Skip to content

Compositional Tracking

In this module, the production data and fluid sampling data is used to predict daily

  • Wellstream Compositions
  • Mole Rates
  • Mass Rates
  • Saturation Pressure and Type of Producing Wellstream

Wellstream Compositions

Compositions define the relative amounts of different components that make up a fluid. A wellstream composition represents the composition a well produces at one point in time. EOS models enable convenient and flexible calculations for describing phase behavior of petroleum fluids. However, to use an EOS model, a composition is needed in addition to pressure and temperature. Temperature and pressure are almost always available, but measured wellstream compositions every day are typically not. The purpose of this module is to make wellstream compositions readily available for every single well, every single day. The wellstream composition is calculated as given here.

Why do I need Wellstream Compositions over Time?

There are several reasons why engineers would like to know variations in wellstream compositions over time. Wellstream compositions can be used to, for example:

  1. indicate when the well is i) producing at BHPs below the in-situ saturation pressure, ii) producing from several layers with different in-situ fluid compositions, or iii) experiencing gas coning in the perforated interval (most relevant for conventional reservoirs).
  2. assist in history matching and production performance forecasting.
  3. compare well-to-well production behavior throughout a field in a consistent, “surface-process insensitive” manner – indicating differences in well performance and/or in-situ fluid spatal variations.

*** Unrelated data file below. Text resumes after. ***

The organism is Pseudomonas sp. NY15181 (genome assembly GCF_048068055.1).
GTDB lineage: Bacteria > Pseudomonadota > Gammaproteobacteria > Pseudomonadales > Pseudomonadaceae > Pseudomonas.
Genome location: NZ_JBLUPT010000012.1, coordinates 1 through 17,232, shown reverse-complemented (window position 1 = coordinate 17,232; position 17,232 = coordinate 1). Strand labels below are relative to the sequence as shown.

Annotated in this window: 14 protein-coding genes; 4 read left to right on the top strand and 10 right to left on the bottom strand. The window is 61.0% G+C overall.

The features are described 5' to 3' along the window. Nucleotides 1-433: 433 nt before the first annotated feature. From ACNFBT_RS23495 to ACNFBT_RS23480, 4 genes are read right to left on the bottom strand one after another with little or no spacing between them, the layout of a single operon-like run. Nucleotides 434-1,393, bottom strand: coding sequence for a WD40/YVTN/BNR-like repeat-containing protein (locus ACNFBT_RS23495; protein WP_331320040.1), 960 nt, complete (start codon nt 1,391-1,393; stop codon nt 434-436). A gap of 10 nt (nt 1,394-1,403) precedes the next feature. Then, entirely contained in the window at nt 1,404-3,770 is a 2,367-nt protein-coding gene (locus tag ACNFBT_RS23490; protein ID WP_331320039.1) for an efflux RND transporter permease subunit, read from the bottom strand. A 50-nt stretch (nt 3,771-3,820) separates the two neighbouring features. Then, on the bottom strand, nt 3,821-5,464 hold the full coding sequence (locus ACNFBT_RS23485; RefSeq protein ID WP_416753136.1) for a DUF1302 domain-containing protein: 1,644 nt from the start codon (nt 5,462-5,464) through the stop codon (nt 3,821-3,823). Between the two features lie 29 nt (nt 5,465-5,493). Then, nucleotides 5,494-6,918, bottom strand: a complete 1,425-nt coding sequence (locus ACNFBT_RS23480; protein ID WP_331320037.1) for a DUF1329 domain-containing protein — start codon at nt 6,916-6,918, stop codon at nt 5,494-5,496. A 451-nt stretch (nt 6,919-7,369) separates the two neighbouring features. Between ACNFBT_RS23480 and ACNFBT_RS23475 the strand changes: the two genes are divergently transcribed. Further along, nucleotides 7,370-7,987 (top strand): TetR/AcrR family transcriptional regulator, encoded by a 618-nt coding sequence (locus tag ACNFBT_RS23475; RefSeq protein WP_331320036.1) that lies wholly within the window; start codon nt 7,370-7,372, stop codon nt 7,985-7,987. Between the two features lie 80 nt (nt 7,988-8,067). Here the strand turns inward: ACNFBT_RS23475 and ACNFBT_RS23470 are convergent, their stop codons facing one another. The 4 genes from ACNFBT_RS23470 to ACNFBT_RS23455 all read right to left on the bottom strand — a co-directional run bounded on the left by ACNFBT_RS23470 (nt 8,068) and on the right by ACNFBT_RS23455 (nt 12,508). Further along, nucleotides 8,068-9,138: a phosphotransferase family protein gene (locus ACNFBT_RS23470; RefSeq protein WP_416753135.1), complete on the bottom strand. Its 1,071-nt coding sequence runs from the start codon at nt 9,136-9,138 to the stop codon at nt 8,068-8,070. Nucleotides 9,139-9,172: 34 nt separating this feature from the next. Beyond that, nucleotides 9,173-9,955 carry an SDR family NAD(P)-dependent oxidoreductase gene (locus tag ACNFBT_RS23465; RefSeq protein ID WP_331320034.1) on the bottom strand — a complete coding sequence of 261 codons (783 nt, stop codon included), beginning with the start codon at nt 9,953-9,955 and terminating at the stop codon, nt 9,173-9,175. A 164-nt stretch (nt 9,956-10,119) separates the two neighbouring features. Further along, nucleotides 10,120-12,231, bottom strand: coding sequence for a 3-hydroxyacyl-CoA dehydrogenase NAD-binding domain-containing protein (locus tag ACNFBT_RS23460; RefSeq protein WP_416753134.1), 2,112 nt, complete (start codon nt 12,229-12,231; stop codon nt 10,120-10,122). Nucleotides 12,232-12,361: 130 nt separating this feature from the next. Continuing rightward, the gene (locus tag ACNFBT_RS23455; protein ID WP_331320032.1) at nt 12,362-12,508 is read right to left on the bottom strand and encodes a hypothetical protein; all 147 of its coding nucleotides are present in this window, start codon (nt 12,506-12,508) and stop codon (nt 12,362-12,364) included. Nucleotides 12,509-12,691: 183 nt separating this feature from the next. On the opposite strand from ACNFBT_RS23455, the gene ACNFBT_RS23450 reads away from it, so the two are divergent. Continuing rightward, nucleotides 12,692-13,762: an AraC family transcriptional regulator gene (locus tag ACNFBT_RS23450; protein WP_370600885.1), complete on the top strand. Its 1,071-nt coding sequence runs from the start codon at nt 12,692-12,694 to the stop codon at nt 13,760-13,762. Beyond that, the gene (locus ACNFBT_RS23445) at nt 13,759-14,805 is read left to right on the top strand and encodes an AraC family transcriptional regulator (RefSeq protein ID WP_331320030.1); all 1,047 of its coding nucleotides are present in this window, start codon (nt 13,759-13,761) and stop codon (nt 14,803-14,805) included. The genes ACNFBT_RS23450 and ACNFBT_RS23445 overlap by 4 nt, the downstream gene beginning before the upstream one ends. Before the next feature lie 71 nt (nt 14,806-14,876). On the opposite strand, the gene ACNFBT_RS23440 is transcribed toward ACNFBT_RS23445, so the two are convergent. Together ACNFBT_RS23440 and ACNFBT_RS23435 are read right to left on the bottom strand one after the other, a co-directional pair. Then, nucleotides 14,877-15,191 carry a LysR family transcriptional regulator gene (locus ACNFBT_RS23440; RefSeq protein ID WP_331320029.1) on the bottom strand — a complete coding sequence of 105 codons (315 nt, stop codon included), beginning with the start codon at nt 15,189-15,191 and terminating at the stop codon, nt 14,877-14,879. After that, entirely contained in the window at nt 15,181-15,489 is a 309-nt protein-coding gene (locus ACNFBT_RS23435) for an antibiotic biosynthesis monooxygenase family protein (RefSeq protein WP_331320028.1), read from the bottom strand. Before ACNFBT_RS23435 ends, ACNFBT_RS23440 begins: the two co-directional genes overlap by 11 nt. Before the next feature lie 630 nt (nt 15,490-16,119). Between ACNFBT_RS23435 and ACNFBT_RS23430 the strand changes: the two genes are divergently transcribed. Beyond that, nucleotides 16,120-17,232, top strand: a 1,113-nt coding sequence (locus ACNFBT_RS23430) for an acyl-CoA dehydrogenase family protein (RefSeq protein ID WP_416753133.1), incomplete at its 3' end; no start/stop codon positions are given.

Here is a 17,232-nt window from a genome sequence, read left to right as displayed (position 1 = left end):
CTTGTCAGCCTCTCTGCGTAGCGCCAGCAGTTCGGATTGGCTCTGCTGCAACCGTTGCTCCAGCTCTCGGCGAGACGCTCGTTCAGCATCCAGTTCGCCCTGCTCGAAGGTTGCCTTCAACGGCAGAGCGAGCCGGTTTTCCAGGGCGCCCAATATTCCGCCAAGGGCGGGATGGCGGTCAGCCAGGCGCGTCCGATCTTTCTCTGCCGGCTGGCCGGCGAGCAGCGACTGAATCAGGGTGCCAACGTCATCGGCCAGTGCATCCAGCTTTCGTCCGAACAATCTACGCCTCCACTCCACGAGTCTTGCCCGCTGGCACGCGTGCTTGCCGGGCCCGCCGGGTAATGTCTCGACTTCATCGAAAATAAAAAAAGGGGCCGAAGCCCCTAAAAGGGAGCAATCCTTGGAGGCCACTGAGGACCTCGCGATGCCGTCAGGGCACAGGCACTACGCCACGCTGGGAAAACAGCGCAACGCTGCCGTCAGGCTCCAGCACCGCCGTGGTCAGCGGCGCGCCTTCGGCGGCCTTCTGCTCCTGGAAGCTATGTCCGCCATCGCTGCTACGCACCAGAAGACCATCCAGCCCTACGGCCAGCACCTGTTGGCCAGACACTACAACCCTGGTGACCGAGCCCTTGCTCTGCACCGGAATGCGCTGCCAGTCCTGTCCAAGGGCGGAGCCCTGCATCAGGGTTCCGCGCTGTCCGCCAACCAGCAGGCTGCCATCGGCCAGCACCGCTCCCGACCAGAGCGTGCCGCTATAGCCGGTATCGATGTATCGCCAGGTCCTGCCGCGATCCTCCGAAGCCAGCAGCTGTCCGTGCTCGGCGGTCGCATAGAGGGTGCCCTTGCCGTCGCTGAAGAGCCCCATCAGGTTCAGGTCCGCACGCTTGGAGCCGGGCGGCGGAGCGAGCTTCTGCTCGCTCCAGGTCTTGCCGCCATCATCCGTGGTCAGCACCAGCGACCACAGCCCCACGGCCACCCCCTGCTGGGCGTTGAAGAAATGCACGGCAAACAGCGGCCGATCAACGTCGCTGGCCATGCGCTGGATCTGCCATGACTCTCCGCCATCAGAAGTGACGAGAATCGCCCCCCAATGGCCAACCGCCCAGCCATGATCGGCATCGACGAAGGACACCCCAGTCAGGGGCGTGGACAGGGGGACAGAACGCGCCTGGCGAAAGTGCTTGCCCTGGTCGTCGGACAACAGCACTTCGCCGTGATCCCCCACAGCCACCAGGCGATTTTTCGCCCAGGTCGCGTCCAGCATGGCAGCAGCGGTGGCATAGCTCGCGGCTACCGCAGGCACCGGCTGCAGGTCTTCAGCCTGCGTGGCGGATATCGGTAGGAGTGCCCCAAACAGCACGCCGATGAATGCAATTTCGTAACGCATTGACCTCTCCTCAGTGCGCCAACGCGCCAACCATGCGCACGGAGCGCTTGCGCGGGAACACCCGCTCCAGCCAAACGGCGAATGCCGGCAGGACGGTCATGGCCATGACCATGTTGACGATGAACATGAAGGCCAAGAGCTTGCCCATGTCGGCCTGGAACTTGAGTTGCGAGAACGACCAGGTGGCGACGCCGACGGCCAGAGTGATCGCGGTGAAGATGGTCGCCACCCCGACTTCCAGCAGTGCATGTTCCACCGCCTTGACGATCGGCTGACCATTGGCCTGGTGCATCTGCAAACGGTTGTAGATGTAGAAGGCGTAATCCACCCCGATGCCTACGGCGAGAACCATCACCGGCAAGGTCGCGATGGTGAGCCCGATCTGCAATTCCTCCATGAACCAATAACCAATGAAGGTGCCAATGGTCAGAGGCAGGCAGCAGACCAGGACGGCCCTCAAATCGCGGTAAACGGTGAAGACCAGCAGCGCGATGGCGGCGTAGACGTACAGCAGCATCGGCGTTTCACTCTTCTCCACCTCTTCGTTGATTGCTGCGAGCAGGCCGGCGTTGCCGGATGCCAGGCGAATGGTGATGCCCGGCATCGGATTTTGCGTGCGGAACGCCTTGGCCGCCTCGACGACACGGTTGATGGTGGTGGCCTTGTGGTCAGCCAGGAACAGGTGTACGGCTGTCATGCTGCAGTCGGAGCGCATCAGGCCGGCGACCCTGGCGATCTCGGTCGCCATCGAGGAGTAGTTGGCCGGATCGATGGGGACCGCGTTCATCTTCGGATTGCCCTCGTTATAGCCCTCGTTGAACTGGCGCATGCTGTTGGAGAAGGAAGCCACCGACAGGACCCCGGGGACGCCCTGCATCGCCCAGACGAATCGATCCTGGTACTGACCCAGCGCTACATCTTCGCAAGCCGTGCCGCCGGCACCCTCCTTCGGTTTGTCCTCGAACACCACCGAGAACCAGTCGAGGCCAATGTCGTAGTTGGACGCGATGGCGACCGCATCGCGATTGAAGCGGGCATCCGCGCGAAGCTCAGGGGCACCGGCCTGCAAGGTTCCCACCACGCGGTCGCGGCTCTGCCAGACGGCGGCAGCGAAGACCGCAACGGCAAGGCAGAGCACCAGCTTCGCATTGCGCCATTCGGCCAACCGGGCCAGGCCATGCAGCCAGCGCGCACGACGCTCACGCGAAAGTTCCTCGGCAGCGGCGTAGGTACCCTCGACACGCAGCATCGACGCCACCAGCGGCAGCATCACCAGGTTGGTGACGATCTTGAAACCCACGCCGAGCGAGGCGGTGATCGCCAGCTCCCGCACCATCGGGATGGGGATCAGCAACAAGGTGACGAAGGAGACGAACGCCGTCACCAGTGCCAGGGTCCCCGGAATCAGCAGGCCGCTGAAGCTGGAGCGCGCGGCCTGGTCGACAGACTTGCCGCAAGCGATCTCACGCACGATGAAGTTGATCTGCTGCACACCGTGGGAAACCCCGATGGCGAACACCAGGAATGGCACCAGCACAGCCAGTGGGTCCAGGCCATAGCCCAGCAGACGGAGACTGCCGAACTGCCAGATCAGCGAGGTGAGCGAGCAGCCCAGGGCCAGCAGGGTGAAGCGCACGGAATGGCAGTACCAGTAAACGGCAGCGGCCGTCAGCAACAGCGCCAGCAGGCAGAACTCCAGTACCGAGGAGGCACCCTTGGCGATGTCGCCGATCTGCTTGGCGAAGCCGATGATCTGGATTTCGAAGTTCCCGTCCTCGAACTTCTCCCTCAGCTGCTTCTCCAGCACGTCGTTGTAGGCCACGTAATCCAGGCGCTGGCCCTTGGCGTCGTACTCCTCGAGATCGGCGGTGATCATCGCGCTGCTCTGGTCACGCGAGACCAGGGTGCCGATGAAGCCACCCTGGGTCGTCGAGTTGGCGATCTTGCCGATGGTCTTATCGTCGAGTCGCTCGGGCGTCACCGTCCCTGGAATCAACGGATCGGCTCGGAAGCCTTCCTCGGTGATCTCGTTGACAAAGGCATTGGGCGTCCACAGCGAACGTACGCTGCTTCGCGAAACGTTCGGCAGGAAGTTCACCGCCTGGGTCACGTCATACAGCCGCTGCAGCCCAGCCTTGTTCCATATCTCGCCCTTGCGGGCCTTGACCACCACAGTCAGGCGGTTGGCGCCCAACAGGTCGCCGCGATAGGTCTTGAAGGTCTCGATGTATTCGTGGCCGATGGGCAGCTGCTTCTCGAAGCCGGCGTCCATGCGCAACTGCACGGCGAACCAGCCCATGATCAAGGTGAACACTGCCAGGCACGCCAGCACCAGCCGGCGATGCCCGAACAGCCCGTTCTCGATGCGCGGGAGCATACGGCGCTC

4. allocate oil and gas rates and/or components to individual wells.
  5. assist in condensate tracking – study relative contributions from a condensate gas cap.
  6. assist in fluid initialization and well classification exercises.
  7. understand compositionally sensitive processes such as gas enhanced oil recovery.
  8. study the sensitivity of surface process on rates, liquid yields and GORs.
  9. perform separator train optimization.
  10. normalize for changing separator conditions. Separator conditions might vary considerably over time, hence, part of the GOR variation seen over time is due to changing separator conditions. By knowing wellstream compositions over time one can express GOR in terms of a fixed surface process and remove “noise” in production data (“GOR normalization”)
  11. assist in facility design

Mole Rates

Molar rates, i.e. the total number of moles (\(n\)) produced every day, is calculated as \(n = n_o + n_g = q_{om}/v_o + q_{gm}/v_g\), where \(q_{om}\) is the measured oil rate, \(v_{o}\) is the oil molar volume, the \(q_{gm}\) is the measured gas rate and \(v_{g}\) is the gas molar volume.

Gas rates, even when measured at sep. conditions, are reported at standard conditions, hence we can use the ideal gas law for the molar volume of the separator gas. The molar volume of the separator oil has to be calculated based on a EOS calculation.

Mass Rates

Mass rates, i.e. total mass (\(m\)) produced every day, is calculated as \(m = MW * n\), where \(n\) is the mole rate and \(MW\) is the average molecular weight of the wellstream.

Saturation Pressure & Type

If the wellstream composition changes over time, the saturation pressure of the producing wellstream will also change. The saturation pressure type (bubblepoint | dewpoint) might also change depending on fluid system. For a specific wellstream composition and reservoir temperature, the producing fluid composition is calculated every day.


[1] Carlsen M., Dahouk, M., Mydland, S. and Whitson C., Compositional Tracking: Predicting Wellstream Compositions in Tight Unconventionals, IPTC-19596-MS, Society of Petroleum Engineers, 2020.

[2] Carlsen, M., Whitson, C. H., Dahouk, M., Younus, B., Yusra, I., Kerr, E., Nohavitza, J., Thuesen, M., Drozd, J., Ambrose, R. and Mydland, S., Compositional Tracking of a Huff-n-Puff Project in the Eagle Ford, URTEC-2019-539, Society of Petroleum Engineers, 2019.

[3] Hoda. M. F., Whitson, C. H., Well Test Rate Conversion to Compositional Wellstream , SPE-164334-MS, Society of Petroleum Engineers, 2013.

[4] Hoda, M. F., Hoffmann, A., Kuntadi, A., Advances in Molar Wellstream Computation from Well Test Measurements, SPE-185988-MS, Society of Petroleum Engineers, 2017.

[5] Hoffmann, A., Taeger, J. P., Whitson, C. H., Application of Well Test Rate Conversion to Gas Condensate Reservoirs in the Nile Delta Complex, SPE-185849-MS, Society of Petroleum Engineers,2017.

[6] Whitson, C. H., & Sunjerga, S., PVT in Liquid-Rich Shale Reservoirs, SPE-155499-MS, Society of Petroleum Engineers, 2012.